OVER

The OVER clause is used in window functions to define the window on which the function operates. Window functions are permitted only in the   ORDER BY clause of queries.

For general information about and examples of Window functions in Splice Machine, see the Using Window Functions topic.

Syntax

expression OVER( 
     [partitionClause]
     [orderClause]
     [frameClause] );

expression

Any value expression that does not itself contain window function calls.

partitionClause

Optional. Specifies how the window function is broken down over groups, in the same way that GROUP BY specifies groupings for regular aggregate functions. If you omit this clause, there is one partition that contains all rows.

The syntax for this clause is essentially the same as for the GROUP BY clause for queries; To recap:

PARTITION BY expression [, ...]

expression [,…]

A list of expressions that define the partitioning.

orderClause

Optional. Controls the ordering. It is important for ranking functions, since it specifies by which variables ranking is performed. It is also needed for cumulative functions. The syntax for this clause is essentially the same as for the SQL Reference. To recap:

ORDER BY expression
   [ ASC | DESC | USING operator ]
   [ NULLS FIRST | NULLS LAST ]
   [, ...]

The default ordering is ascending (ASC). For ascending order, NULL values are returned last unless you specify NULLS FIRST; for descending order, NULL values are returned first unless you specify NULLS LAST.

frameClause

Optional. Defines which of the rows (which frame) that are passed to the window function should be included in the computation. The frameClause provides two offsets that determine the start and end of the frame.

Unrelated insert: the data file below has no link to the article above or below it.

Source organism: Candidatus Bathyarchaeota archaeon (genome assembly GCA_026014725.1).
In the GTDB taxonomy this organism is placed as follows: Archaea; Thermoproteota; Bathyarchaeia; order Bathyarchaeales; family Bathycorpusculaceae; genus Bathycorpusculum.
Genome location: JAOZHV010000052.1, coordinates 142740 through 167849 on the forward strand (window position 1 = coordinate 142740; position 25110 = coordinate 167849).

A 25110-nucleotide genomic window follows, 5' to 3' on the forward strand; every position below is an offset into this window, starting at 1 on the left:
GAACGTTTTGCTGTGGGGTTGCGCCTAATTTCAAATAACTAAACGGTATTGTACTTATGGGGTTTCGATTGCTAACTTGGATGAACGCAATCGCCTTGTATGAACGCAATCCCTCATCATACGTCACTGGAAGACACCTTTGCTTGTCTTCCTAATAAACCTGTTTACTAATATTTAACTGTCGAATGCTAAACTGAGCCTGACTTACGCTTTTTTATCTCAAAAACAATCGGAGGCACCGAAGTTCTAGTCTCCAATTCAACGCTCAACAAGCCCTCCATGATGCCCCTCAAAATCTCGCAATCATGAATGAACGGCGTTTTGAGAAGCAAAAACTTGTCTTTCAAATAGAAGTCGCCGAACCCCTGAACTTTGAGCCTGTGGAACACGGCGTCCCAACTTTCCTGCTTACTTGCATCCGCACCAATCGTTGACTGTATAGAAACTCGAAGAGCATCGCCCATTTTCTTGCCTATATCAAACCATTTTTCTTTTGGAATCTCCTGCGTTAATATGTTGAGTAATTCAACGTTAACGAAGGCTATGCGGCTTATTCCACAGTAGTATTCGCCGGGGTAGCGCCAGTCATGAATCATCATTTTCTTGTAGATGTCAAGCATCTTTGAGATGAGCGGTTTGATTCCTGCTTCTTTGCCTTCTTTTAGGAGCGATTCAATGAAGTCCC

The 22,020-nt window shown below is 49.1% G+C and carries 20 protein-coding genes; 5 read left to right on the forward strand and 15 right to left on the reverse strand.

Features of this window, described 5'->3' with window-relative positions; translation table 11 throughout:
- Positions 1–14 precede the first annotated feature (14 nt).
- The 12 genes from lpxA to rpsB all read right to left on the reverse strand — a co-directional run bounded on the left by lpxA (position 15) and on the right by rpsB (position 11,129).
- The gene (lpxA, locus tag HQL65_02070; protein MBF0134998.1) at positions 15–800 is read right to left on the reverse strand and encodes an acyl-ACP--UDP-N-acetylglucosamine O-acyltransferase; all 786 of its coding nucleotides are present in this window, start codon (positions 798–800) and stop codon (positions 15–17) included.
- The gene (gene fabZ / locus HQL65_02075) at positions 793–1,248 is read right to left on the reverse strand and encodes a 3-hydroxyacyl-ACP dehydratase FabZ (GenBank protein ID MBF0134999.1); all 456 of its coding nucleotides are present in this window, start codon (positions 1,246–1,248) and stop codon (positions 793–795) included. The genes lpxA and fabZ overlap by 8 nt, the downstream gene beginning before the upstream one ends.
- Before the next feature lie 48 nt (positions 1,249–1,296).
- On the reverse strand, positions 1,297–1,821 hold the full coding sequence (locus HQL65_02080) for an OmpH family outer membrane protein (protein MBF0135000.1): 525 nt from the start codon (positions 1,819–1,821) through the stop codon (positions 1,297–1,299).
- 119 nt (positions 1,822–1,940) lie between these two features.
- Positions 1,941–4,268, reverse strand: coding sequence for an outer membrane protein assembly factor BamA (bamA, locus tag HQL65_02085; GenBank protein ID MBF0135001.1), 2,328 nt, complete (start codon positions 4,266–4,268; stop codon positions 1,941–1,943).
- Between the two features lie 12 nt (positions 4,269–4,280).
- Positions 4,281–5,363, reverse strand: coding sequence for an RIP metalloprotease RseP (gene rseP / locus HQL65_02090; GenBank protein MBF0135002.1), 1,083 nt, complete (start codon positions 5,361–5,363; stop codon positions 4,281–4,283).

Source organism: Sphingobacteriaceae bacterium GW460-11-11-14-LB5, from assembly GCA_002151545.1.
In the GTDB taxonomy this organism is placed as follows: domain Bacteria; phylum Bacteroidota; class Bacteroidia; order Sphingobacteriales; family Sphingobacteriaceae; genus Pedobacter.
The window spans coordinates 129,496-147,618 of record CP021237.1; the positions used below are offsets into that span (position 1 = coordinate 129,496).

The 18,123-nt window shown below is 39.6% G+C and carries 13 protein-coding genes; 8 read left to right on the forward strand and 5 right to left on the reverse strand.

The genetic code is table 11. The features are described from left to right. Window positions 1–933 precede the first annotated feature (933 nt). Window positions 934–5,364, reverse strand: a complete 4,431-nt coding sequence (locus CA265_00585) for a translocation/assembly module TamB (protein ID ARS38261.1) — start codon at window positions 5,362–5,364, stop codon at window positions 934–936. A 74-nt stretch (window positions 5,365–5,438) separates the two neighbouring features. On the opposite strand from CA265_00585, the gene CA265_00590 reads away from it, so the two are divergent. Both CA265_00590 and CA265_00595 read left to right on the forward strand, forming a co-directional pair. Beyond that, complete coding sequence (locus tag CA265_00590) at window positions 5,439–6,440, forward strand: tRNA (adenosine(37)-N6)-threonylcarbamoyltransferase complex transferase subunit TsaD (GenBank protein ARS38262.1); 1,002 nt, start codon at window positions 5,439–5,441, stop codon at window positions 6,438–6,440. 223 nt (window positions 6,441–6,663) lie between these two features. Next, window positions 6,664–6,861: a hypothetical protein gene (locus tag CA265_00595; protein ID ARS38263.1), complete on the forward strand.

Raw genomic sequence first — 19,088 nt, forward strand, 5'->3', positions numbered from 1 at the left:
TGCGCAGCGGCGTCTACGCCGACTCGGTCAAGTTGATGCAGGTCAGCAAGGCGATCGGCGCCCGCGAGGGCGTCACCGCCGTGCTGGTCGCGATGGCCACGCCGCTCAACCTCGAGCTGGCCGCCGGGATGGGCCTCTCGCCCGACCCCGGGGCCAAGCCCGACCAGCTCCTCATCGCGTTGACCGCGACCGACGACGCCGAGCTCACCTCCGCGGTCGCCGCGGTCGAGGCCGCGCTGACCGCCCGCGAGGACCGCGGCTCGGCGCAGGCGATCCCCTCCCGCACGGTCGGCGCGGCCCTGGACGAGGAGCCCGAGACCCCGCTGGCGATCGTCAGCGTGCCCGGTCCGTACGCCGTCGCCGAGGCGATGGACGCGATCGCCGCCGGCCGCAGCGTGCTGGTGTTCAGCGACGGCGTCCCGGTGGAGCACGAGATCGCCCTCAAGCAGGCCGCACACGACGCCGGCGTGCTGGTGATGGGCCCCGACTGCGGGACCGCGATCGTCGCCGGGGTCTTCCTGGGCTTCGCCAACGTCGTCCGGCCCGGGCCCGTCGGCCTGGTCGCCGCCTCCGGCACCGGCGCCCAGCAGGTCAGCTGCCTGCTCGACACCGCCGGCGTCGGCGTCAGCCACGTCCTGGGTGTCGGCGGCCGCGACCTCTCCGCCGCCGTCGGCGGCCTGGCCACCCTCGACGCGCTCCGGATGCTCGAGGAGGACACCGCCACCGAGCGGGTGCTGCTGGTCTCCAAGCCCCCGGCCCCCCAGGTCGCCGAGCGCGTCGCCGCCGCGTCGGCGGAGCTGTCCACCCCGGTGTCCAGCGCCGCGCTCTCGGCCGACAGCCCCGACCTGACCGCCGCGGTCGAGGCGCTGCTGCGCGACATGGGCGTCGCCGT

The syntax for the frame clause is:

[RANGE | ROWS] frameStart |
[RANGE | ROWS] BETWEEN frameStart AND frameEnd

The syntax for both frameStart and frameEnd is:

UNBOUNDED PRECEDING |
<n> PRECEDING       |
CURRENT ROW         |
<n> FOLLOWING       |
UNBOUNDED FOLLOWING

<n>

A a non-negative integer value.

Usage Restrictions

Because window functions are only allowed in HAVING clauses, you sometimes need to use subqueries with window functions to accomplish what seems like it could be done in a simpler query.

For example, because you cannot use an OVER clause in a WHERE clause, a query like the following is not possible:

SELECT *
FROM Batting
WHERE rank() OVER (PARTITION BY "playerID" ORDER BY "G") = 1;

And because WHERE and HAVING are computed before the windowing functions, this won’t work either:

SELECT *, rank() OVER (PARTITION BY "playerID" ORDER BY "G") as rank
FROM Batting
WHERE rank = 1;

Instead, you need to use a subquery:

SELECT *
FROM (
   SELECT *, rank() OVER (PARTITION BY "playerID" ORDER BY "G") as rank
   FROM Batting
) tmp
WHERE rank = 1;

And note that the above subquery will add a rank column to the original columns,

Simple Window Function Examples

The examples in this section are fairly simple because they don’t use the frame clause.

--- Rank each year within a player by the number of home runs hit by that player
RANK() OVER (PARTITION BY playerID ORDER BY desc(H));

--- Compute the change in number of games played from one year to the next:
G - LAG(G) OVER (PARTITION G playerID ORDER BY yearID);

Examples with Frame Clauses

The frame clause can be confusing, given all of the options that it presents. There are three commonly used frame clauses:

Frame Clause Type Example
Recycled

BETWEEN UNBOUNDED PRECEEDING AND UNBOUNDED FOLLOWING

Cumulative

BETWEEN UNBOUNDED PRECEEDING AND CURRENT ROW

Rolling BETWEEN 2 PRECEEDING AND 2 FOLLOWING

Here are some examples of window functions using frame clauses:

--- Compute the running sum of G for each player:
SUM(G) OVER (PARTITION BY playerID ORDER BY yearID
  BETWEEN UNBOUNDED PRECEEDING AND CURRENT ROW);

--- Compute the career year:
YearID - min(YEARID) OVER (PARTITION BY playerID
   BETWEEN UNBOUNDED PRECEEDING AND UNBOUNDED FOLLOWING) + 1;

--- Compute a rolling average of games by player:
MEAN(G) OVER (PARTITION BY playerID ORDER BY yearID
   BETWEEN 2 PRECEEDING AND 2 FOLLOWING);

See Also